City purchases three parcels of land for new industrial park

YORK – After months of negotiations, the City of York has entered an agreement with Barcliste Farms LLC to purchase three large parcels of land just northwest of the city for new industrial park area.

This will allow the city to hold the land for industrial development, which will be marketed by the York County Development Corporation.

This land is along Highway 81, on the west side, and north of Highway 34. It is nearby the landfill property and adjacent to the railroad spur.

Following a public hearing Thursday night, the council agreed to purchase the three parcels, measuring 60.89 acres, 57 acres and 82 acres.

The city has agreed to pay $2,200,000 for parcels one and two; $1.400,000 for the third parcel.

This comes after the city completely sold out the former industrial park (which includes properties such as Champion Homes, the Hearthstone, CVA central office, etc.).

Then the city quickly sold the land it acquired as the next industrial park between Division Avenue and the Nebraska Public Power District operations center. This land was sold to a data mining company and Wy-Ad.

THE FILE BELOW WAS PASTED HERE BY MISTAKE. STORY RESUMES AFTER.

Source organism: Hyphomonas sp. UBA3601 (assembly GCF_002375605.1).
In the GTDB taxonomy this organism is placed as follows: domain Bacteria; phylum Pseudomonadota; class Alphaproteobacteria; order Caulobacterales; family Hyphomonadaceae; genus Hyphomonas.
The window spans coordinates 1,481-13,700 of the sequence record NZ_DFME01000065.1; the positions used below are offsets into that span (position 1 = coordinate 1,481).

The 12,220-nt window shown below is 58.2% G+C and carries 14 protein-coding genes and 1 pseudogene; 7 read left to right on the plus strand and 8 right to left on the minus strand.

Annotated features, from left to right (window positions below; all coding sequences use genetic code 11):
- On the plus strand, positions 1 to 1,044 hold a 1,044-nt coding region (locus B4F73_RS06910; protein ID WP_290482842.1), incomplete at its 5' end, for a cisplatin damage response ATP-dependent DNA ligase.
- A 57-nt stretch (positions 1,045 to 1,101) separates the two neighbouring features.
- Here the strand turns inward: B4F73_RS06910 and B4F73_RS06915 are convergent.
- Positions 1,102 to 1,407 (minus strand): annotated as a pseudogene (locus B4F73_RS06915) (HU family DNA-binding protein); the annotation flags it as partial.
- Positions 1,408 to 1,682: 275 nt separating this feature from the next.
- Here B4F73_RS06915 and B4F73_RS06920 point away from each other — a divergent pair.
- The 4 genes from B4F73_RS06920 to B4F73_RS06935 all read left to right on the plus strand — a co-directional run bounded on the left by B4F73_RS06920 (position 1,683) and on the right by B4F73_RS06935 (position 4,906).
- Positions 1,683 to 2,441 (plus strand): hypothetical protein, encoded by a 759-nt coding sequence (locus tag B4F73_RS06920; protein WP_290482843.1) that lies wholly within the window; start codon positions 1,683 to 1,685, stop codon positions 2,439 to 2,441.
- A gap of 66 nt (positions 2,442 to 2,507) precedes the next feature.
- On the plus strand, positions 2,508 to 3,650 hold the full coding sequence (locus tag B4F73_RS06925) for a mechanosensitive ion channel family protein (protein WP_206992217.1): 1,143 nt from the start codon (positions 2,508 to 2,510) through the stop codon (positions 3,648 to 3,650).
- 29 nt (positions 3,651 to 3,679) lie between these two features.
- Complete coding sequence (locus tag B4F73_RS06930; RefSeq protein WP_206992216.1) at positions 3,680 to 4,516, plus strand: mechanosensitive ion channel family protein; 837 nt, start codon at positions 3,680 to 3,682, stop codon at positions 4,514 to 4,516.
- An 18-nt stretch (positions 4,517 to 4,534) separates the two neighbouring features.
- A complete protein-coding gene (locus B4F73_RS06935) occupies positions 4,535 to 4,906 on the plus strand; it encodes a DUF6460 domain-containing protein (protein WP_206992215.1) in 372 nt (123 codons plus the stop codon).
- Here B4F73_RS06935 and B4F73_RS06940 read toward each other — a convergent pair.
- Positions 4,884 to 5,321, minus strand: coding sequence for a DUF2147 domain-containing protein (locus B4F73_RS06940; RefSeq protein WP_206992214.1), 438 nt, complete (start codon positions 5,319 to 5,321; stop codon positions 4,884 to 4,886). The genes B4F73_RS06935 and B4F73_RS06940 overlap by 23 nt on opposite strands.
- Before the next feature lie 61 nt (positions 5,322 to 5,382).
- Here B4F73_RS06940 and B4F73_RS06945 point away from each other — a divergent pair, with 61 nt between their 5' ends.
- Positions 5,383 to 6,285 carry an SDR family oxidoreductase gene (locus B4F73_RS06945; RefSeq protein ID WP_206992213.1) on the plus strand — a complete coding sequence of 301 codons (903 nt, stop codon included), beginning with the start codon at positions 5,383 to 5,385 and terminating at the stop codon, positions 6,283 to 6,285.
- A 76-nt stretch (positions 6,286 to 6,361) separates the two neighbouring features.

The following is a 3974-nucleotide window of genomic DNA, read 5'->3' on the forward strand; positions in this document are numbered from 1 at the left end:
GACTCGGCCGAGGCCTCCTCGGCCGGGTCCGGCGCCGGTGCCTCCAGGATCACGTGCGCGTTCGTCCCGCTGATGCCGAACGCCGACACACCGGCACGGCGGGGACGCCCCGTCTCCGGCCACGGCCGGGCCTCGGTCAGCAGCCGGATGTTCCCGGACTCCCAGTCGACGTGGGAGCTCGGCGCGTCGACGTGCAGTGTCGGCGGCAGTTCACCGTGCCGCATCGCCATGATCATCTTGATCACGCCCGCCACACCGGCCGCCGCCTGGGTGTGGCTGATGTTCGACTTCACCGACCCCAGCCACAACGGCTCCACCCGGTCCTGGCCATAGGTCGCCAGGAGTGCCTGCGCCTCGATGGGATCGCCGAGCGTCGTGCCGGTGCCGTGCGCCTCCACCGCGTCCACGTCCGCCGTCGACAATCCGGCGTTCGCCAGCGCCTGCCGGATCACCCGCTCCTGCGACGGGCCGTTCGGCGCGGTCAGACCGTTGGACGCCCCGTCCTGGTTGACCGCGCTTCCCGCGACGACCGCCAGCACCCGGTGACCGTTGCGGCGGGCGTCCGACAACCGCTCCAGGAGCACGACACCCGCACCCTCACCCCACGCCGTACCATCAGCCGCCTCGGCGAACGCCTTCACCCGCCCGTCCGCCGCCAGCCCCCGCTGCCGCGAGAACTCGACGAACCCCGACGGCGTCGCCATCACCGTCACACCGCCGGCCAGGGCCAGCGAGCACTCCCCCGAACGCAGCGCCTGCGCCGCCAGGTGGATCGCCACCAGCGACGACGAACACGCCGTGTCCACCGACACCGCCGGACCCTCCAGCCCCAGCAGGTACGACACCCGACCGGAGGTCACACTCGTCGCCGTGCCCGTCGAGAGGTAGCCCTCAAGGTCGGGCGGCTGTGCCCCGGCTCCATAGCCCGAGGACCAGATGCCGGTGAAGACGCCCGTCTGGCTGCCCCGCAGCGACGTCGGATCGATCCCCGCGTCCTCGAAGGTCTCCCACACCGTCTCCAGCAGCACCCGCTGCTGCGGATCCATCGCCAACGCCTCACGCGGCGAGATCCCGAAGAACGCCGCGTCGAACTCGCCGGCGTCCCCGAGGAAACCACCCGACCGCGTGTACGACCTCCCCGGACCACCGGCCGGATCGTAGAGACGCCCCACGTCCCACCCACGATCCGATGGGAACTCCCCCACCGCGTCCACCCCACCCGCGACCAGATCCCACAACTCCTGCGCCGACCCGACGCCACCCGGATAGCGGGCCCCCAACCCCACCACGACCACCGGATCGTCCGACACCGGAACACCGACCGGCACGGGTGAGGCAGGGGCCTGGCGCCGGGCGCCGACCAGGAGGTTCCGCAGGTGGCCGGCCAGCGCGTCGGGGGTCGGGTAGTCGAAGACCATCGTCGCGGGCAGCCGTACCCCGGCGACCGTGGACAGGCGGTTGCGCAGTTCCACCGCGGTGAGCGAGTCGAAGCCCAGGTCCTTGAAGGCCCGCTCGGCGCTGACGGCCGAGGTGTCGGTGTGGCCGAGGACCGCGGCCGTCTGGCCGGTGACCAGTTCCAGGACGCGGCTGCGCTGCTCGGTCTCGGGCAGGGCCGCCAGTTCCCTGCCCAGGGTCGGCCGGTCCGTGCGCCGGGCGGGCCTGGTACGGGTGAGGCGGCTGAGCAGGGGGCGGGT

Now, this new purchase will allow the city to hold the land for further industrial development.

“This is the land in the northwest part of town and it’s very exciting,” said Mayor Barry Redfern.

“I thank you and we are excited you are honoring your commitment to owning industrial land for development,” said Lisa Hurley, executive director of the York County Development Corporation.

“We are excited to buy it, it will be even more exciting when you sell it,” Redfern said to Hurley.

This land is particularly appealing for development, considering its proximity to the railroad spur and the locations of the two highways.

The money to pay for this property is within a land acquisition account the city has held for a long time. When land within the municipality’s industrial parks areas was sold, that money was placed in the fund for the future acquisition for more land. The practice was started decades ago and continues today, to ensure the city continues moving toward expansion.

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